Last week, the Wall Street Journal published an article on October 13 titled “GM to Open Stamping Plant in Texas.” The byline is “Large Cost Savings Expected as It Cuts Down on Transporting Parts.” The article discusses GM’s cutting of its logistics costs through co-locating its parts-making and assembly plants.
The new plant, is part of a broader rethinking of logistics by GM Chief Executive Dan Akerson, who is anxious to close the company’s profit margin gap with rival Ford Motor Co.
His aim is to lift GM’s North American margins to 10% from about 8% now, a feat that would generate hundreds of million of dollars in new profit.
“We spend billions a year on logistics,” Mr. Akerson said. “Think about that, billions. Any savings I can get by cutting my logistics bill goes right to my bottom line and makes us more competitive. I’ve told our teams that we need to make this a priority to look across the organization and take the steps to cut the costs.”
The article also cites GM’s and Ford’s profit per vehicle, operating margins and operating profits.
In any business there are potential opportunities for profitability improvement. The GM example cited above is one way to increase operating profits via cost reduction.
As stated in the “Profitability Improvement” page,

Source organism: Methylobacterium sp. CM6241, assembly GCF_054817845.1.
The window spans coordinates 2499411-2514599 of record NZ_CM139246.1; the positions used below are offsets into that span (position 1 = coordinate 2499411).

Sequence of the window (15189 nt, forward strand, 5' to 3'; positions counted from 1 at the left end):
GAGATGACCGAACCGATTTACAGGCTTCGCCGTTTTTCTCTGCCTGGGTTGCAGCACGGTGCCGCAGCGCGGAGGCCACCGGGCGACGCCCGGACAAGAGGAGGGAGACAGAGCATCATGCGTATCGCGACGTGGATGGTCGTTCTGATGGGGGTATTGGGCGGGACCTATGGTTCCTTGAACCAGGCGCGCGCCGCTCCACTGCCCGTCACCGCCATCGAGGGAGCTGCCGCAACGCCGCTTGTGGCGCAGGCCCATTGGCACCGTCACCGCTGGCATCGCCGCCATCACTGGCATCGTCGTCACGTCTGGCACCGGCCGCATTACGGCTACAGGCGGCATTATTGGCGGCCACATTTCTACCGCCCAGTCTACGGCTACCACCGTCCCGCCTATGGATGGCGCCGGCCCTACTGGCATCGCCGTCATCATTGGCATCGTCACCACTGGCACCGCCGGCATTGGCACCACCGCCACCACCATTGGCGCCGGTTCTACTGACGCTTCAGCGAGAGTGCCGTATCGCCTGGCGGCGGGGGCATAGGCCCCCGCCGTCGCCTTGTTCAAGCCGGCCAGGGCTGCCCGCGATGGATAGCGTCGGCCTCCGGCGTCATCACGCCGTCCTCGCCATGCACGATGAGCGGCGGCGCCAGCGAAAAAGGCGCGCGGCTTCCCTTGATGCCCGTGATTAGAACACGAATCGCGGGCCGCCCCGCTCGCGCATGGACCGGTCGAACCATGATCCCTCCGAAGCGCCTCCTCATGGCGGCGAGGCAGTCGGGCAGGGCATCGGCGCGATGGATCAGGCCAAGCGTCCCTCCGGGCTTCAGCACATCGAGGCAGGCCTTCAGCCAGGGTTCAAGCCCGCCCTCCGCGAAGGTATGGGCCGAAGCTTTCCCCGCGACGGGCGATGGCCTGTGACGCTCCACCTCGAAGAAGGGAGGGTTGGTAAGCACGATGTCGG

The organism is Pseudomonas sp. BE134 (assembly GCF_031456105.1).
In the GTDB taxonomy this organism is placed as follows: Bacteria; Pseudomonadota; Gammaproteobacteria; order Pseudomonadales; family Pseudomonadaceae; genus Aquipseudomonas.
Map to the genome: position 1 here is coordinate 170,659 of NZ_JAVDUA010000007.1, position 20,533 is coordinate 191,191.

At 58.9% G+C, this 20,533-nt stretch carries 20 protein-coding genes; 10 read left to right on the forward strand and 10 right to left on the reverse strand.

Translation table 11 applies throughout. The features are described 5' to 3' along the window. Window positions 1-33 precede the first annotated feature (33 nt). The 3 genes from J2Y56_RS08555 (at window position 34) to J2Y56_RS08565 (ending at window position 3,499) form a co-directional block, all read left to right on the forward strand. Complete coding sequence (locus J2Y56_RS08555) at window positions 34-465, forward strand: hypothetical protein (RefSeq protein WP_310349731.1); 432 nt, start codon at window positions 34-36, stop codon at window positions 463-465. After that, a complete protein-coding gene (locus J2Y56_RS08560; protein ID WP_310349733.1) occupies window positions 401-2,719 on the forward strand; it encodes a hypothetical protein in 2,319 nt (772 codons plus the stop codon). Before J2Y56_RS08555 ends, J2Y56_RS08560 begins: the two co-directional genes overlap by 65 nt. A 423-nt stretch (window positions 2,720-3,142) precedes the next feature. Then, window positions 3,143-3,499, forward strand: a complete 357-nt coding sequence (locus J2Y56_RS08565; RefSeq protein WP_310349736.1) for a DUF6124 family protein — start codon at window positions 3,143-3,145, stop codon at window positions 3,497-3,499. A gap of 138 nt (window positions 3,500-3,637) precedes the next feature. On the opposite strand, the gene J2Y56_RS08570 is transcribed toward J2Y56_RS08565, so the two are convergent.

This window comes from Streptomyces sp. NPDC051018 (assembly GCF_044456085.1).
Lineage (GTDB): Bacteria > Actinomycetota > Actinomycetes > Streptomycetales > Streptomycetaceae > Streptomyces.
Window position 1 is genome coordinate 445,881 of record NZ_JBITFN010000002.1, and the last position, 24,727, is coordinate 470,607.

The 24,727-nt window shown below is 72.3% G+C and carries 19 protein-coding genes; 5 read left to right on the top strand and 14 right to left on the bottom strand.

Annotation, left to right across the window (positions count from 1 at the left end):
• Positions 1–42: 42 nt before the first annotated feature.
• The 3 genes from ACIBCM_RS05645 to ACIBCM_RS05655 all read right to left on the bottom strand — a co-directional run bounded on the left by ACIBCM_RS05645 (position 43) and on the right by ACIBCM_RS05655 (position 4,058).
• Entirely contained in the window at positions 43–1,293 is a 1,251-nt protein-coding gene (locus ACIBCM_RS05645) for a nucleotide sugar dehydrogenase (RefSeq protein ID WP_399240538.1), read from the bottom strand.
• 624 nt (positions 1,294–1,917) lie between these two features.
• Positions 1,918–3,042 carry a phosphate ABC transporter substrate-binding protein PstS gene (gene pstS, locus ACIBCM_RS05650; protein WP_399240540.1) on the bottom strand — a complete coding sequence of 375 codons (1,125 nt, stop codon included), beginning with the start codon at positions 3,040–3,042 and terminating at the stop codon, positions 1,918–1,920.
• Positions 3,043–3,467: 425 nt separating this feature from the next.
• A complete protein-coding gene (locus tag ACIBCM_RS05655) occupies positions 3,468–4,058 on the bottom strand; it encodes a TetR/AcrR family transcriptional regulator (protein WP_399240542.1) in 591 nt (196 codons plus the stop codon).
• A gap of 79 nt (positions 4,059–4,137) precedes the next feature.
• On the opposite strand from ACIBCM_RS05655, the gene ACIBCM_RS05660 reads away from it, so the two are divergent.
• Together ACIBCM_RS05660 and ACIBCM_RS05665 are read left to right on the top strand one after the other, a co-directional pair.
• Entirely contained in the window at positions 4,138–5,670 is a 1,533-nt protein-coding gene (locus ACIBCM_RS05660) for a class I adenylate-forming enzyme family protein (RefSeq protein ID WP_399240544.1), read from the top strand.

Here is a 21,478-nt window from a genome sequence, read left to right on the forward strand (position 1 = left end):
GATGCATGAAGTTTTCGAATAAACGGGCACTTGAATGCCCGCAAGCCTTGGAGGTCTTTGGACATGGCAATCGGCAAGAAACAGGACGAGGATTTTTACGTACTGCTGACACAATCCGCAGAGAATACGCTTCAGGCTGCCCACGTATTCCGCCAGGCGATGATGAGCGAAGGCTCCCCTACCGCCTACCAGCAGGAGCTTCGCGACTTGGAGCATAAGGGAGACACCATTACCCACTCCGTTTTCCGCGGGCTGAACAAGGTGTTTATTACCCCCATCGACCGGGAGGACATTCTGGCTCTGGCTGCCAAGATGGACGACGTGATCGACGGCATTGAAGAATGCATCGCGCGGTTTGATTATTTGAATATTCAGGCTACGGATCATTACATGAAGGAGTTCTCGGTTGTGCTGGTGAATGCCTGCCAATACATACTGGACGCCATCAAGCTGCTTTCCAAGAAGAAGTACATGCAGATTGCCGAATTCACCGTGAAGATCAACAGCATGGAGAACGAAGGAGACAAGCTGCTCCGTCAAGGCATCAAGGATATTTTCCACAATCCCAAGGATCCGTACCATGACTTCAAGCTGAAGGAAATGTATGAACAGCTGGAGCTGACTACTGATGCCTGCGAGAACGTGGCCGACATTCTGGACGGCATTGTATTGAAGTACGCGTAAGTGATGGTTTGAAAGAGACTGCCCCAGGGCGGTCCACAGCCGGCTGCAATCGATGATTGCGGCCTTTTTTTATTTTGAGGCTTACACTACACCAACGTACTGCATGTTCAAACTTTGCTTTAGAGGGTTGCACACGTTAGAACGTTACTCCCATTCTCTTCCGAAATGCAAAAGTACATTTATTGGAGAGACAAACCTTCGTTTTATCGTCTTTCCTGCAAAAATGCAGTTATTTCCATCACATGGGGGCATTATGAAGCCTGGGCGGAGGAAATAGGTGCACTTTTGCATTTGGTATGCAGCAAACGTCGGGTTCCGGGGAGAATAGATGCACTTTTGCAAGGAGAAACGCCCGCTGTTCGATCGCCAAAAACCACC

There are many ways to improve profitability, ranging from those relatively straightforward to complex. This topic is especially critical now, for a variety of reasons, including overall low economic growth and substantial ongoing economic uncertainty.
While “cost-cutting” (i.e. expense reduction) has been commonplace for years, and often is relatively straightforward, there are often overlooked opportunities that are significantly more impactful. These other revenue and profitability improvements can be found in a variety of areas, including improvements in strategy, (new) products, operations, leadership, revenue management and pricing. In many cases, improvements in profitability derived through these other areas are not only larger than those derived via “cost-cutting,” but they often have other added benefits, such as strengthening of the competitive position.
Changes in pricing and pricing strategy, while it can be complex, is often a potent “lever” for revenue and profitability improvement. Deloitte has compiled, based upon the average Fortune 1000 company, pricing’s impact on profitability vs. that of other improvements, as seen in the chart on that page.
Of course, the potential “leverage” of pricing depends upon many factors and varies among firms. Estimates can, and should, be calculated on a firm-specific basis. As well, being a potent “lever” can also mean that poor pricing decisions also have the potential to be (very) detrimental.
StratX, LLC (stratxllc.com) is a management consulting firm and strategic advisory that focuses on the analysis of current and future business conditions, and given these conditions, offers corporations and businesses advice, strategies, and actionable methods on how to optimally increase revenues and profitability.